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Scene in Berlin

The healing power of Berlin's River Spree

Ignored, used and abused for centuries past, the river Spree has quietly found a place to stay in the hearts of Berlin's inhabitants.

Scene in Berlin

A few years ago I remember a Berliner telling me that his forebears had never had much time for the river that snakes through their city, and by way of proof he cited a list of important architectural landmarks - including the imposing Dom cathedral - built on its banks with their backs to it.

I've often thought about that statement and wondered if the layout of Berlin's buildings really does reflect an indifference to the river they adorn. It would seem strange to me, quite simply because the Spree is such a serene, pretty waterway. Whereas its portly siblings, the Rhine and the Elbe, surge forwards, the Spree moves at the kind of gentle pace that suggests it is in no dirty hurry to prove anything.

It starts almost 400 kilometers (250 miles) south-east of Berlin and meanders slowly, narrowly through villages, forests and industrial wastelands of eastern Germany before arriving in the capital, where - unlike the Thames or the Seine - it does not offer preferential treatment to those who live or hang out on one of its banks in particular.

Bundeskanzleramt on the river Spree in Berlin

The Spree flows through the government quarter in Berlin

On the contrary, this is a river that connects rather than divides, almost as if it were trying to make up for all those years it was used as a natural border between East and West. These days it is there for everyone, and everyone goes there. Myself included.

Paradise for one and all

The other night I went to Bar25 and watched as the in-crowd sprawled in the early evening sun drinking beer, rocking on long swings strung from branches right at the water's edge, and enjoying being where they were as much as who they are.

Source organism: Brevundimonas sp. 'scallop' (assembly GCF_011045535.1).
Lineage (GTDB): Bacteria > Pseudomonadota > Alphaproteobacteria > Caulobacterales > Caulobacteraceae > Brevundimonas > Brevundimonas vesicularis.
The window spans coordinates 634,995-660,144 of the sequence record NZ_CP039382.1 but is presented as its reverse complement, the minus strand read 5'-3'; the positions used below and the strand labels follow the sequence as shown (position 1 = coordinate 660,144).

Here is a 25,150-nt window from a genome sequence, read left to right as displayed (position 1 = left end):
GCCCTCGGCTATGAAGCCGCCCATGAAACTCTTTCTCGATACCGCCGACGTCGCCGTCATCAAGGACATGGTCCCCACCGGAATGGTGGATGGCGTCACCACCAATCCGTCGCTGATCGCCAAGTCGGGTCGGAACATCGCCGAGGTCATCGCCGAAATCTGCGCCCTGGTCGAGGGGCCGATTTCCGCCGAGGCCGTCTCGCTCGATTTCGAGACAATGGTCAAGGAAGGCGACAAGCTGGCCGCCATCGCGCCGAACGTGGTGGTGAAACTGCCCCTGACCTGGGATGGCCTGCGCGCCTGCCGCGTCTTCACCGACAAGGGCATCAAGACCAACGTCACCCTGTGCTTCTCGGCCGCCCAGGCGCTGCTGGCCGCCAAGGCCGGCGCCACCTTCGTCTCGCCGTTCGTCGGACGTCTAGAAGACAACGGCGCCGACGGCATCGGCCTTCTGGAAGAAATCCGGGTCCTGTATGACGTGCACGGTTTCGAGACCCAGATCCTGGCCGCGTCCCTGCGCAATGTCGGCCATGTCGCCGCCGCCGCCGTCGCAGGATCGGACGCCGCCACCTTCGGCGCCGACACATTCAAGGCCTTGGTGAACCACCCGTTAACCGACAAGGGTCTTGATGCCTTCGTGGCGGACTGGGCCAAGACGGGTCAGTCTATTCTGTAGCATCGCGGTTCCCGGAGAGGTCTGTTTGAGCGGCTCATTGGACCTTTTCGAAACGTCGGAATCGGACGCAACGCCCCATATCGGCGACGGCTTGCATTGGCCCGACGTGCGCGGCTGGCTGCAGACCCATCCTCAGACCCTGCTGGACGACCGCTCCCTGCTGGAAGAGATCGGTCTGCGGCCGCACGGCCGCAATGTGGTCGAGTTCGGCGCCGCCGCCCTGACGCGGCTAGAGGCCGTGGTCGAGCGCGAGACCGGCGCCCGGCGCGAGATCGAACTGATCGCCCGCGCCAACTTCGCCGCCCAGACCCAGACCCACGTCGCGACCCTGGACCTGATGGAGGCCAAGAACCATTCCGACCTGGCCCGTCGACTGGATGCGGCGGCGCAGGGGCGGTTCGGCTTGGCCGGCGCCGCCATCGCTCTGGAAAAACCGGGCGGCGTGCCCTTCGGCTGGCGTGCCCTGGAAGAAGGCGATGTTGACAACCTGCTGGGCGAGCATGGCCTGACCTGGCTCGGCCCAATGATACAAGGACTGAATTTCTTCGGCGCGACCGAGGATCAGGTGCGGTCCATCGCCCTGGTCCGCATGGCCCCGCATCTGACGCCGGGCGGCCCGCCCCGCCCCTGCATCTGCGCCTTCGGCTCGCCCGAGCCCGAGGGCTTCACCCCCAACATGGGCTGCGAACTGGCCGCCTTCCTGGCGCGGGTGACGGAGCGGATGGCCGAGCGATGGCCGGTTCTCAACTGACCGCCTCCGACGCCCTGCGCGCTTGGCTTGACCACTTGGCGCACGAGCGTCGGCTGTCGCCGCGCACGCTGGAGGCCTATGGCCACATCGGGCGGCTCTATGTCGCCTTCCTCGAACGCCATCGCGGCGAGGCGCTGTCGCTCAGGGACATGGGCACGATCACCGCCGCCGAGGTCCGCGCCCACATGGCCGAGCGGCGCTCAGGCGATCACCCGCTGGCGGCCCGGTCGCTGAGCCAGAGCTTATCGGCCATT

The same was true of those gathered at Kiki Blofeld on the far bank. During the summer months, they are to be found, toes in water, eating pizza and waving at the boatloads of tourists shipping along in front of them. It's a warming sight and is repeated over and over again as the Spree crawls north. Albeit with a certain degree of nuance.

Where the river passes through the Friedrichshain district, the bars and beaches that line it have an unmistakably Berlinesque look of improvisation about them. They are the stuff of mismatched seating on patches of sandy dirt, urban disrepair and makeshift terraces which can only be accessed by climbing out of windows.

They are "anything goes as long as it goes against the flow." Or at least appears to, because in Berlin "against the flow" has long been a flow in its own right. But that is not the issue here.

Not 'in' doesn't mean 'out'

A couple sits in a beach basket on the river Spree in Berlin

Not everyone turns their back on the Spree

Further upstream, the haphazard gives way to the orderly and the picture becomes generally more sedate. Scruffy teens on that sandy dirt are replaced by 30-somethings on uniform deckchairs, pizza on a paper plate becomes salad at a table, and electro becomes tango. And so it goes on.

But for all their differences, these waterside bars and beaches and restaurants have tapped into something, and that is life.

It struck me as I was wandering along the Spree a couple of days ago, that it brings out the best in Berliners and they bring out the best in it. I sat down on the grass near the Bode Museum, which sides rather than fronts onto the river, surrounded by people sipping their drinks and chatting their chat. Except they weren't just people, they were happy people - and anyone who has spent any time in Berlin will tell you they are not a given here.

I stayed on the river bank until the sun had dipped below the horizon and the conversation around me had hushed to suit the gathering darkness. When I finally got up to leave, I looked back at the riverside scene illuminated by strings of fairy lights. It was by no means a picture of city folk who turn their backs on their river. Quite the opposite, in fact. If they got any closer, they'd fall in.

Author: Tamsin Walker

Editor: Kate Bowen

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